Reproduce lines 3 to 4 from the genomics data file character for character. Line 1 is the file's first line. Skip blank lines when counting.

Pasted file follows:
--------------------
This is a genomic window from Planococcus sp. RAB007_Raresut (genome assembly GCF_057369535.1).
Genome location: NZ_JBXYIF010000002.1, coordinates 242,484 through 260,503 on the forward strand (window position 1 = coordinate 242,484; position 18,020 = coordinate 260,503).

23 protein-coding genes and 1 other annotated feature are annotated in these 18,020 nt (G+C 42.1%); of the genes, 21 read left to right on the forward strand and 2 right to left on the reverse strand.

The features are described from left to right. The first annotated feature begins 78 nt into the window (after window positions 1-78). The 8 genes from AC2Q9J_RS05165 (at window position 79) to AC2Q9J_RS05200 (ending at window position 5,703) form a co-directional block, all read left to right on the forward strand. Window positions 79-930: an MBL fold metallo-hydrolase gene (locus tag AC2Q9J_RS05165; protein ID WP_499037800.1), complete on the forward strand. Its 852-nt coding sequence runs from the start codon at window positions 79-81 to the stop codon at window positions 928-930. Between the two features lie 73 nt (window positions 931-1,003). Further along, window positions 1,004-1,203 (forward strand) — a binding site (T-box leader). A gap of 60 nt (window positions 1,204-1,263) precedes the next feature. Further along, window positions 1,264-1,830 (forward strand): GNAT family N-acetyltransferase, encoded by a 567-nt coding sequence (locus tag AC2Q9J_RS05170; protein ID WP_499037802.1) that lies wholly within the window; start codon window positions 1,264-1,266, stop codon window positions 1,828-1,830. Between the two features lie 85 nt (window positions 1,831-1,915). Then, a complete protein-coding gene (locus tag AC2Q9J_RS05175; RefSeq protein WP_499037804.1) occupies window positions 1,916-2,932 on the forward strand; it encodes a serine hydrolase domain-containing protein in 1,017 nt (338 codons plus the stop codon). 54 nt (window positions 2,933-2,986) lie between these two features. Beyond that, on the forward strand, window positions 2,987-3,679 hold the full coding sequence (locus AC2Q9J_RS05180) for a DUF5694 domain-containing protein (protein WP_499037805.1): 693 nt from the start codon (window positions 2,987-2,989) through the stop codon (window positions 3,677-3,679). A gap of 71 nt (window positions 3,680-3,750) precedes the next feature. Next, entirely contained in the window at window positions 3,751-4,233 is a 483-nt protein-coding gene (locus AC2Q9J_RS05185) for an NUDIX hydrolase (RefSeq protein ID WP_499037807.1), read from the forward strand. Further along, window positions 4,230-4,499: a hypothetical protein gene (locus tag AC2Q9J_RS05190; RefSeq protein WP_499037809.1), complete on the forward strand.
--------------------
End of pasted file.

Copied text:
23 protein-coding genes and 1 other annotated feature are annotated in these 18,020 nt (G+C 42.1%); of the genes, 21 read left to right on the forward strand and 2 right to left on the reverse strand.

The features are described from left to right. The first annotated feature begins 78 nt into the window (after window positions 1-78). The 8 genes from AC2Q9J_RS05165 (at window position 79) to AC2Q9J_RS05200 (ending at window position 5,703) form a co-directional block, all read left to right on the forward strand. Window positions 79-930: an MBL fold metallo-hydrolase gene (locus tag AC2Q9J_RS05165; protein ID WP_499037800.1), complete on the forward strand. Its 852-nt coding sequence runs from the start codon at window positions 79-81 to the stop codon at window positions 928-930. Between the two features lie 73 nt (window positions 931-1,003). Further along, window positions 1,004-1,203 (forward strand) — a binding site (T-box leader). A gap of 60 nt (window positions 1,204-1,263) precedes the next feature. Further along, window positions 1,264-1,830 (forward strand): GNAT family N-acetyltransferase, encoded by a 567-nt coding sequence (locus tag AC2Q9J_RS05170; protein ID WP_499037802.1) that lies wholly within the window; start codon window positions 1,264-1,266, stop codon window positions 1,828-1,830. Between the two features lie 85 nt (window positions 1,831-1,915). Then, a complete protein-coding gene (locus tag AC2Q9J_RS05175; RefSeq protein WP_499037804.1) occupies window positions 1,916-2,932 on the forward strand; it encodes a serine hydrolase domain-containing protein in 1,017 nt (338 codons plus the stop codon). 54 nt (window positions 2,933-2,986) lie between these two features. Beyond that, on the forward strand, window positions 2,987-3,679 hold the full coding sequence (locus AC2Q9J_RS05180) for a DUF5694 domain-containing protein (protein WP_499037805.1): 693 nt from the start codon (window positions 2,987-2,989) through the stop codon (window positions 3,677-3,679). A gap of 71 nt (window positions 3,680-3,750) precedes the next feature. Next, entirely contained in the window at window positions 3,751-4,233 is a 483-nt protein-coding gene (locus AC2Q9J_RS05185) for an NUDIX hydrolase (RefSeq protein ID WP_499037807.1), read from the forward strand. Further along, window positions 4,230-4,499: a hypothetical protein gene (locus tag AC2Q9J_RS05190; RefSeq protein WP_499037809.1), complete on the forward strand.